Study and Work Away Service

Linguistic requirements

Students can study in English at most of our non-European partner universities but for study at many European institutions, competence in the native language will be required.

Going abroad is a perfect opportunity to build your language skills or even start a new language from scratch. Even if you'll be studying in English, knowing at least a few words and phrases in the local language can really help with small things like getting the bus or doing the food shop! The more you learn, the easier it will be to get around, and the more fun you will have!

Studying in a foreign language

If you will be studying in a language other than English, remember you will be expected to follow lectures, write essays, and take exams in the native language of instruction.  Studying your subject, presenting and producing work at 3rd year level in a foreign language is no mean feat! 

You will be required to pass the courses you take while abroad in order to obtain credit for your year or semester abroad so it is important that your language level is sufficient to enable you to achieve this.

For this reason, all applicants who will be studying in a language that is not their native language must evidence a recent qualification demonstrating a minimum of level B2 (according to the Common European Framework of Reference for Languages). 

Even if you do not plan to take a full course load in your non-native language, we still require that you meet the minimum B2 level. 

Common European Framework of Reference for Languages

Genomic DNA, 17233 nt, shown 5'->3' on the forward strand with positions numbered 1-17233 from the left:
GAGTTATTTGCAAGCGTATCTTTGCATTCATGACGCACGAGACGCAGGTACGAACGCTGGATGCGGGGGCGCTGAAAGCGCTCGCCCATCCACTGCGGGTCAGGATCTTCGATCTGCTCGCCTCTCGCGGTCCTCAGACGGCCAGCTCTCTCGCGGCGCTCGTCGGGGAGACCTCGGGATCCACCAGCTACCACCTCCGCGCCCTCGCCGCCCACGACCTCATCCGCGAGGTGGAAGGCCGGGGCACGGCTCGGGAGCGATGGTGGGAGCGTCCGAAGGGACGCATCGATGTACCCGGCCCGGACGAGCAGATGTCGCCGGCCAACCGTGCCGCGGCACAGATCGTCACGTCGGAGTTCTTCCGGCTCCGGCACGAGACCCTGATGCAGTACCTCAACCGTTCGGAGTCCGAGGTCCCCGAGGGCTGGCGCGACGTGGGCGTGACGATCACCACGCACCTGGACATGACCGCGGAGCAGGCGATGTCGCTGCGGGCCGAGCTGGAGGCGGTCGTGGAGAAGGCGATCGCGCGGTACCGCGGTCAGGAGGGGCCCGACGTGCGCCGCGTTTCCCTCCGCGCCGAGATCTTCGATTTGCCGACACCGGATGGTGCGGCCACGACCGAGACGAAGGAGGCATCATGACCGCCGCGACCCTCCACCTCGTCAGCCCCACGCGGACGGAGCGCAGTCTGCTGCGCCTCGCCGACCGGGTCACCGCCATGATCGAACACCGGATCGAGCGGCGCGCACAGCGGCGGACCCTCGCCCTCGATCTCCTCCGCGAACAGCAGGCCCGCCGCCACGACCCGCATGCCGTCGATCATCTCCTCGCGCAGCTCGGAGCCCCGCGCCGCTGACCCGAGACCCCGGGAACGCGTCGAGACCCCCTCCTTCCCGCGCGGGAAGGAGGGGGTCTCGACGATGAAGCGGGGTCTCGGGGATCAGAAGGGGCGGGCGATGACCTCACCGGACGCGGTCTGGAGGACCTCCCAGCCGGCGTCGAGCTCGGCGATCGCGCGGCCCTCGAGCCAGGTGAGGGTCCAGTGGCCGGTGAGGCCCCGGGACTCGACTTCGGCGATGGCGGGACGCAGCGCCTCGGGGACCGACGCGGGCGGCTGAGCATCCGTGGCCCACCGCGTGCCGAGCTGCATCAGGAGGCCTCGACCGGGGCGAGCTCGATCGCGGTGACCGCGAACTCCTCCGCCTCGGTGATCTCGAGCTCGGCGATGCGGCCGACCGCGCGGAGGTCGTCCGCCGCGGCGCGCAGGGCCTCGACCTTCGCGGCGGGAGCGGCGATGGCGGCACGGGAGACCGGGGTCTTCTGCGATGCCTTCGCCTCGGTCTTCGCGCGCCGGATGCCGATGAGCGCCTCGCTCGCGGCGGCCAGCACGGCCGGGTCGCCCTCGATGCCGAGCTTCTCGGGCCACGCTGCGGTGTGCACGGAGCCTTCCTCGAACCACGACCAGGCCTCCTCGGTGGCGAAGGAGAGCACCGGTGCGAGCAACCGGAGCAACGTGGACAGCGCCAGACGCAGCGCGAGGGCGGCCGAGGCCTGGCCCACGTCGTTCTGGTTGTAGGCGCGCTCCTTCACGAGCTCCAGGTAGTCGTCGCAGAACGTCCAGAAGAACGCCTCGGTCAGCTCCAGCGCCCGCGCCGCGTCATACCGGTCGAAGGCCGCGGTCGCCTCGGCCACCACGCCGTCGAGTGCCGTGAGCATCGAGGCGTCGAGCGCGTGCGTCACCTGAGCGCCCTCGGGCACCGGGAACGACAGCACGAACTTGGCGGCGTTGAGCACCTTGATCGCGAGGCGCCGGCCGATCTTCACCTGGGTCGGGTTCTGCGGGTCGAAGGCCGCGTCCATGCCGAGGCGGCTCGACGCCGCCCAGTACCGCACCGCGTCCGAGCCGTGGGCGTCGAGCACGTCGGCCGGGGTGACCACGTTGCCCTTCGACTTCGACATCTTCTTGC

Improve your language skills

Taking a language as an extra subject in your first and/or second years at Edinburgh is recommended as a means of ensuring that you are equipped, linguistically, for a year abroad. 

There are other opportunities for improving your language skills whilst at the University of Edinburgh:

Learn a Language

Your host institution may offer subsidised or even free language courses either during term time, or as an intensive course before the start of your exchange. These can also be a good way to meet potential flatmates and settle in before the start of your exchange.   

Many hosts also offer a buddy programme to help you meet local students and get a chance to practise your language skills.  Information about any courses on offer should be available on your host institution's website.

Local student societies are also a great way to meet like-minded students and get you speaking in no time! Many universities will also have societies and student organisations to support exchange students.

Find out more below about language requirements for students going on exchange: